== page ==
Ugolino absolved by the Earth in "Absolution," during conservation. Photo courtesy the Musée Rodin, Paris.Rodin was one of the first sculptors to include textiles in his artworks. He took advantage of the flexibility of the medium to drape and mold the fabric, which he would then coat in plaster. The integration of textiles lent his sculptures a soft, fluid element in marked contrast with the hardness of plaster and stone. In Absolution the textile envelopes the figures of a man, Ugolino della Gherardesca, betrayer of his benefactor, condemned to the lowest circle of Hell in Dante’s Inferno; a woman, representing the Earth; and the head of a martyr. The draping obscures many details of the sculpture within, framing and highlighting the thematic significance of the kiss of forgiveness, the eponymous absolution.

Scaffolding erected around "Absolution" for conservation. Photo courtesy the Musée Rodin, Paris.Absolution has been on display since last month at the Kiefer-Rodin exhibit. The exhibition commemorates the centenary of Rodin’s death by pairing his work with pieces by contemporary artist Anselm Kiefer that were inspired by sculptures and drawings by Rodin. Like Rodin, Kiefer experimented with contrasting media, hard and soft, textile and stone. By putting Kiefer and Rodin together, the exhibition emphasizes the modernity of Rodin’s vision. It will run through the end of the year.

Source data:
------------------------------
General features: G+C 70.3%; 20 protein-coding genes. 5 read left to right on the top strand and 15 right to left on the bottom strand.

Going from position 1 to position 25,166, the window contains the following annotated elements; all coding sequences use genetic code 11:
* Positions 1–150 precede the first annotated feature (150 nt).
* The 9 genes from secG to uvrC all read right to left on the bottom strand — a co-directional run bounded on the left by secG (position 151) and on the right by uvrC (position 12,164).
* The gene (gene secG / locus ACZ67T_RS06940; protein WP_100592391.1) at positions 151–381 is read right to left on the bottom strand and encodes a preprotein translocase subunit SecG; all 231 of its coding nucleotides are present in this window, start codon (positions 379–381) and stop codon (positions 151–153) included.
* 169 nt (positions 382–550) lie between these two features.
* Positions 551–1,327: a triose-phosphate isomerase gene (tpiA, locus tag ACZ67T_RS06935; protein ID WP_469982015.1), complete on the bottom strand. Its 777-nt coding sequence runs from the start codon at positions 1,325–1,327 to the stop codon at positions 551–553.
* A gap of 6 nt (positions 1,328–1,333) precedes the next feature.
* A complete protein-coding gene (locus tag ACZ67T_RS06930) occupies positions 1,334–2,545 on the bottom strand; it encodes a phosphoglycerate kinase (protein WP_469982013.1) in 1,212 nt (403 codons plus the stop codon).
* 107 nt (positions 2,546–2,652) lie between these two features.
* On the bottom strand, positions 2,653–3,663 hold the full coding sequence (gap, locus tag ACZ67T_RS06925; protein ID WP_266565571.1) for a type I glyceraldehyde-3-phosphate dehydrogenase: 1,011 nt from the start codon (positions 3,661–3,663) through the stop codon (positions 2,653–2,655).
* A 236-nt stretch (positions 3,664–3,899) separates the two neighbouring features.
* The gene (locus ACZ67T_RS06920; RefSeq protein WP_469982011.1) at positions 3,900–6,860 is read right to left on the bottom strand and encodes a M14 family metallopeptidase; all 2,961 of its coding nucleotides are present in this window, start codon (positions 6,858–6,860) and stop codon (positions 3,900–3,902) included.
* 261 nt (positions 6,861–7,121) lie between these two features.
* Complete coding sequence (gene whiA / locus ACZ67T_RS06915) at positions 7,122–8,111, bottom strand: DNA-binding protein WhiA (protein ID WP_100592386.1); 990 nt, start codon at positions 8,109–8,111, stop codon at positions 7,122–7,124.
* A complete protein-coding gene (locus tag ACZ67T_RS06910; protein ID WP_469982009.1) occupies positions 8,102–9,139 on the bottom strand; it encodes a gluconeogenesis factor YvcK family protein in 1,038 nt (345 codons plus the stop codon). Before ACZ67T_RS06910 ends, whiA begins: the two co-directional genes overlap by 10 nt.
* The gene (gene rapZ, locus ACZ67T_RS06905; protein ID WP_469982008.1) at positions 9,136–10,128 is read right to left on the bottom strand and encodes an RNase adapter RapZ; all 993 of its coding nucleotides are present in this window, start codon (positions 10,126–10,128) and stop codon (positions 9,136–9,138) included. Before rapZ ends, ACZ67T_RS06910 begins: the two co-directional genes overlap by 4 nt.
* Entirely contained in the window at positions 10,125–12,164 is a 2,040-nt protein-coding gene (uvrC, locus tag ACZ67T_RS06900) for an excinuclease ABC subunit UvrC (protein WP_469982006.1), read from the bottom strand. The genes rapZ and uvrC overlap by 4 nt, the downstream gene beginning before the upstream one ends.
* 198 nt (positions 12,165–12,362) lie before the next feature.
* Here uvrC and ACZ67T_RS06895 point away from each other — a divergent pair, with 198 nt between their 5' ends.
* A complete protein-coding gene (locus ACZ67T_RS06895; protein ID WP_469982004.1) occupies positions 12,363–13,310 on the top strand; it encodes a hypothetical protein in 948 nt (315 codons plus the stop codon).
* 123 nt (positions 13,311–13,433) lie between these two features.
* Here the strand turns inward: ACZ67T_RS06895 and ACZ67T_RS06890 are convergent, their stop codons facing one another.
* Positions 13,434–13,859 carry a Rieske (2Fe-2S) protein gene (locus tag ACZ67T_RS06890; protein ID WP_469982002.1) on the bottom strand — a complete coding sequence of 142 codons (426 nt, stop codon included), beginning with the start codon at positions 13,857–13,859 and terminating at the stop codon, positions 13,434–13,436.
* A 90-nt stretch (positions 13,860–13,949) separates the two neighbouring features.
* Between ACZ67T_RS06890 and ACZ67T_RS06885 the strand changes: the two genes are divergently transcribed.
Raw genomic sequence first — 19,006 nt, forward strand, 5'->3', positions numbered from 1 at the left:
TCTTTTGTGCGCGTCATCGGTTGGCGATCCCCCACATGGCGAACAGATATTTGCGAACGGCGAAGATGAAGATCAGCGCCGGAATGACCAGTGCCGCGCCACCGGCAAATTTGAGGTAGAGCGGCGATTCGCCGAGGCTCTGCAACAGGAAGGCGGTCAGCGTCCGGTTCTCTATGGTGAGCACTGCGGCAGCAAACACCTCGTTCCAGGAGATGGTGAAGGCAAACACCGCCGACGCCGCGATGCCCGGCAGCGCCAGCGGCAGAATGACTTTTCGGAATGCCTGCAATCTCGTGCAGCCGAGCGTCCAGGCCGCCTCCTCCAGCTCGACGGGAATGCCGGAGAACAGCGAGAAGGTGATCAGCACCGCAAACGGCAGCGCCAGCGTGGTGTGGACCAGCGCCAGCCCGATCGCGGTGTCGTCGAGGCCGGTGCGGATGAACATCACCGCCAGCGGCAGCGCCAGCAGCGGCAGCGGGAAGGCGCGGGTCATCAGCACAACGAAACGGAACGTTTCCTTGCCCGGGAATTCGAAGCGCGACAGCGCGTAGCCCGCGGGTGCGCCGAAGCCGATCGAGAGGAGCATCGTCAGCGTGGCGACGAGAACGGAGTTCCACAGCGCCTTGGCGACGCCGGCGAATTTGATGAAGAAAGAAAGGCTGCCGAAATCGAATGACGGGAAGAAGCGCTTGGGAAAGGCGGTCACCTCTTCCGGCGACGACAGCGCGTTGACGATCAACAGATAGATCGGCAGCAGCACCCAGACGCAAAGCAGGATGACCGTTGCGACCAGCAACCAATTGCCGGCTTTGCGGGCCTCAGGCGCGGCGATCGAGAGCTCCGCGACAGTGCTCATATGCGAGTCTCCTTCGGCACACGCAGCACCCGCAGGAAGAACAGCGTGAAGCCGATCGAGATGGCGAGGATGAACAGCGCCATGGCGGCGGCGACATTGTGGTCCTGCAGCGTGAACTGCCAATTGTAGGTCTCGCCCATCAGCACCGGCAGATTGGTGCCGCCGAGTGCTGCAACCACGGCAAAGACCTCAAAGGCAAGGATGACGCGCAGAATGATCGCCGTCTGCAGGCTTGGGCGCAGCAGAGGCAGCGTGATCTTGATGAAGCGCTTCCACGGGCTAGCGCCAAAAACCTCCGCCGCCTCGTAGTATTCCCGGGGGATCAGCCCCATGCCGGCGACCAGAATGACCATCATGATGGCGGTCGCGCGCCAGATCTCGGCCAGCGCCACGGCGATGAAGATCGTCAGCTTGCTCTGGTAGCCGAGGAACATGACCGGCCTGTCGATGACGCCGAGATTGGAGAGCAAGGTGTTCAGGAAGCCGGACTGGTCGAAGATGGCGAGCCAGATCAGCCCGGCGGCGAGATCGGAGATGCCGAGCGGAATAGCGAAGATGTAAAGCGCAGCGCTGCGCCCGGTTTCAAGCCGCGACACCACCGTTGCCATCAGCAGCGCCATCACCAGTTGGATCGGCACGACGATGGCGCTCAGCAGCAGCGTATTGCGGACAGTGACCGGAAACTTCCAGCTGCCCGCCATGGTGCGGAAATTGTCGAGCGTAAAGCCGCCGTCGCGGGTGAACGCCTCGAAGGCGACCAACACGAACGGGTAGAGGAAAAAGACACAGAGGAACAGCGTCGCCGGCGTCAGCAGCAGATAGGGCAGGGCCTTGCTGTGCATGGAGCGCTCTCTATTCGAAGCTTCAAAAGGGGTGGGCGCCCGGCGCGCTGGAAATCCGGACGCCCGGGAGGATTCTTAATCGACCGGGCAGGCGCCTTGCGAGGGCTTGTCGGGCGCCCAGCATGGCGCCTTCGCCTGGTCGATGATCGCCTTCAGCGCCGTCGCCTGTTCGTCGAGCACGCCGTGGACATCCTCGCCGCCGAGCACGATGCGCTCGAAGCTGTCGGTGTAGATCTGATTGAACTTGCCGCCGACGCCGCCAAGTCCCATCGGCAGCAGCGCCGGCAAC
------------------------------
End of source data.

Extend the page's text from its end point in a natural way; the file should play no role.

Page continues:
Conservators use an old photograph as a guide during conservation. Photo courtesy the Musée Rodin, Paris.The original plan was for Absolution to travel to the Barnes in Philadelphia where it would be on display from November 2017 until March 2018 before returning for permanent display in Paris, but the Musée Rodin’s conservators determined that it is impossible to transport the delicate sculpture anywhere, never mind across the Atlantic, without damaging it. The textile is the main sticking point. Any vibration or movement can cause the gypsum to flake off, and because of the way it is draped over the plaster figures, it can’t be packed or wedged in a way that supports it during transit. Figuring out protective packaging for the textile would be so complex and experimental an engineering challenge that the Musée Rodin is unwilling to take the risk.

So Absolution is staying in Paris, safe from people’s breath and air currents in its glass box.

 

Share

Denmark’s oldest grape seeds were locally grown

April 30th, 2017